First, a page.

Effective October 1st, 2015, Professor Michael Duff will be stepping into his new role at the College of Law as Associate Dean for Student Programs and External Relations. Traditionally, the College of Law has had two Associate Deans, one for Academic Affairs and one for Student Services. Since the fall of 2013, the College of Law has been one Associate Dean short, leaving an overwhelming amount of administrative duties on the current administration. The appointment of Duff will not only alleviate some of that burden, but will also expand the College of Law’s existing programs and further develop relations within the state and around the nation.
As Associate Dean for Student Programs and External Relations, Duff will be tasked with addressing many of the challenges experienced in the current climate of legal education. Law schools nationwide have faced a decline in student applications, dramatic increases in tuition rates and student loan debts, a constrained job market, and a lower bar passage rate. Duff will oversee and work closely with both the Director of Career Services and the Director of Admissions to enhance job placement and external opportunities for students, as well as ensure that external efforts in recruiting are effective and efficient for attracting the best students possible to the College of Law.
Additionally, Professor Duff will also be charged with ensuring the success of students currently enrolled at the College of Law, by enhancing development strategies to promote success in the classroom and on the bar exam.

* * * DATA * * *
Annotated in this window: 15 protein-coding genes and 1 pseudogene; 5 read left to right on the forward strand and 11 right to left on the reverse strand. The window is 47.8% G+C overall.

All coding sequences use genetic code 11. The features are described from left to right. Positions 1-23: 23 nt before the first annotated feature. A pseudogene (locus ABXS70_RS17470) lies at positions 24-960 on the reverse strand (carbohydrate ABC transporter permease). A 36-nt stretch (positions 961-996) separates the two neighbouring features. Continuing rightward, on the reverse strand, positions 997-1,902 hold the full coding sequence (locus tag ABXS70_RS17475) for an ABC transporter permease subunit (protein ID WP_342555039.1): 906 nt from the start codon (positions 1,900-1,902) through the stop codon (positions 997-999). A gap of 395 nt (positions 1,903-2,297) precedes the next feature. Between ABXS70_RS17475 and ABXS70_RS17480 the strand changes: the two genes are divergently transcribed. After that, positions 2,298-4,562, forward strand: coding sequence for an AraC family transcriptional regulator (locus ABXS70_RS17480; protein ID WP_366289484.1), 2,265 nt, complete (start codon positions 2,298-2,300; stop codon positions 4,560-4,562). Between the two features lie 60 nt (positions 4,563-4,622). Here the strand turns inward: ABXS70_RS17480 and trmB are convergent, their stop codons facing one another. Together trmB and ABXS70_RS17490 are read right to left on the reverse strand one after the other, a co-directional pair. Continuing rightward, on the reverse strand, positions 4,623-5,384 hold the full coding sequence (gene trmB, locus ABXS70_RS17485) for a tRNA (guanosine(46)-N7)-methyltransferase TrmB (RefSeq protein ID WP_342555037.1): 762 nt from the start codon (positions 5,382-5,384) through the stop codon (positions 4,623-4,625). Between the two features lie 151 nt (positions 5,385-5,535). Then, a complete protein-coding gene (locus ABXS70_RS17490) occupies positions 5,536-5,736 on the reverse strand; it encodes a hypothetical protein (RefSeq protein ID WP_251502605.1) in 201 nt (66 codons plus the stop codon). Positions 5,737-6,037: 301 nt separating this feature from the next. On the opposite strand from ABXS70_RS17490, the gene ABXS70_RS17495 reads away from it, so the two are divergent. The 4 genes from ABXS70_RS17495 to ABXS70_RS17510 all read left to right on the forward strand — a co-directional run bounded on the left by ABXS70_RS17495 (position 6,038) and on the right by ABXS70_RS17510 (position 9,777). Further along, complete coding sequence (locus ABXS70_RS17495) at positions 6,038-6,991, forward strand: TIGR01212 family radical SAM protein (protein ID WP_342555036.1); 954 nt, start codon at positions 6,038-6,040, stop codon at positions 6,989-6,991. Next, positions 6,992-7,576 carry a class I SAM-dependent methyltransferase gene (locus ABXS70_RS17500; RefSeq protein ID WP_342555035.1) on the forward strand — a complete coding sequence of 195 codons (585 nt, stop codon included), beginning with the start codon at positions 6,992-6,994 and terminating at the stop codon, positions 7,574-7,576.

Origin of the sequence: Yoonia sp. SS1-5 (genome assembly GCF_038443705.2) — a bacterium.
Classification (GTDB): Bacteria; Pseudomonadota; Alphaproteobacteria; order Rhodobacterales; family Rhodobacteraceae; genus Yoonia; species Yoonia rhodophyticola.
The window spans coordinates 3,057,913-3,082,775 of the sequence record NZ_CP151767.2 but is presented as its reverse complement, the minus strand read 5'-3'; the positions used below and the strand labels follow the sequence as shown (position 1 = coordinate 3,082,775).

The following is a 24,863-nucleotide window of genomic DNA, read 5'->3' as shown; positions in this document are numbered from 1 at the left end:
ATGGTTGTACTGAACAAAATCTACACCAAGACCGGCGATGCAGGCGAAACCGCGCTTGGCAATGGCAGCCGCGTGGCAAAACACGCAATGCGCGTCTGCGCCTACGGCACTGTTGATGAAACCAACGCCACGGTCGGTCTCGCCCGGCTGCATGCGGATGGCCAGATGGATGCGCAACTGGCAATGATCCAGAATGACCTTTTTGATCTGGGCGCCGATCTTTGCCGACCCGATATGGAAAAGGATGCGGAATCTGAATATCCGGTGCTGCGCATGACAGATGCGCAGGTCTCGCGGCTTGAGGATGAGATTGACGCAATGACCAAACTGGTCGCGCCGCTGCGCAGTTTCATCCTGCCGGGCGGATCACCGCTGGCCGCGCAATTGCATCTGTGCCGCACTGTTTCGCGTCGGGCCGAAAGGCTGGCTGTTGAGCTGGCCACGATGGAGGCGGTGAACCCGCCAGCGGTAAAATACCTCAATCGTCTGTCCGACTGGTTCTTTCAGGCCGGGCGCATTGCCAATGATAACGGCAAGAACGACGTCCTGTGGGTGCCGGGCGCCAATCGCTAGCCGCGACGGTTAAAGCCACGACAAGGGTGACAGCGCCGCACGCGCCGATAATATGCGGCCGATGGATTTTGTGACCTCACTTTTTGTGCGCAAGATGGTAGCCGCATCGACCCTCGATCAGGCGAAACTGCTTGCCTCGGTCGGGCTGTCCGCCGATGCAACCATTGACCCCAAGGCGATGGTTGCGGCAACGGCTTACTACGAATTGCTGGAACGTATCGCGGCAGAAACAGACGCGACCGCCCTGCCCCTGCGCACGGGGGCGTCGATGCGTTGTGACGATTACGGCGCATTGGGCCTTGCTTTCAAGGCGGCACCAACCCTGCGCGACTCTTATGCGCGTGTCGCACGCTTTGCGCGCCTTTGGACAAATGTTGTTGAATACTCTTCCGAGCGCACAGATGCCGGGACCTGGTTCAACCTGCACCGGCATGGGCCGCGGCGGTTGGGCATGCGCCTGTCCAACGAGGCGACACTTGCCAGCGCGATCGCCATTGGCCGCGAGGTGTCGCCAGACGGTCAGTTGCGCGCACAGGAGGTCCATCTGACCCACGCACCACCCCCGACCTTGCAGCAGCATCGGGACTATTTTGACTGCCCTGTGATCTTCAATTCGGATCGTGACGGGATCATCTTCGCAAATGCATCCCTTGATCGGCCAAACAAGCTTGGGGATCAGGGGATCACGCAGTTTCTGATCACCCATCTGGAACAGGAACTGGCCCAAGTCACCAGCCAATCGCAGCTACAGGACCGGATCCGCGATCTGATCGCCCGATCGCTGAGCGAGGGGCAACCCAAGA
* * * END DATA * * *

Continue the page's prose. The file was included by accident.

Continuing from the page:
Professor Duff is excited to take on the new role. “I am incredibly honored that Dean Alexander and the Faculty of the College of Law have entrusted me with a range of duties that have become significantly complicated in an era of unprecedented change in legal education,” he says. “I am excited by the unique opportunity I have been presented to work on innovative solutions to these complications.”
Professor Duff has been at the University of Wyoming College of Law since 2006. He founded the College of Law’s Academic Support Program and directed it for seven years. He currently teaches courses in Labor Law, Workers’ Compensation Law, and Torts, and is the College’s Centennial Distinguished Professor of Law. Prior to teaching at UW, he worked as an attorney for eleven years. He earned his B.A. in Philosophy from West Chester University of Pennsylvania and his J.D. from Harvard.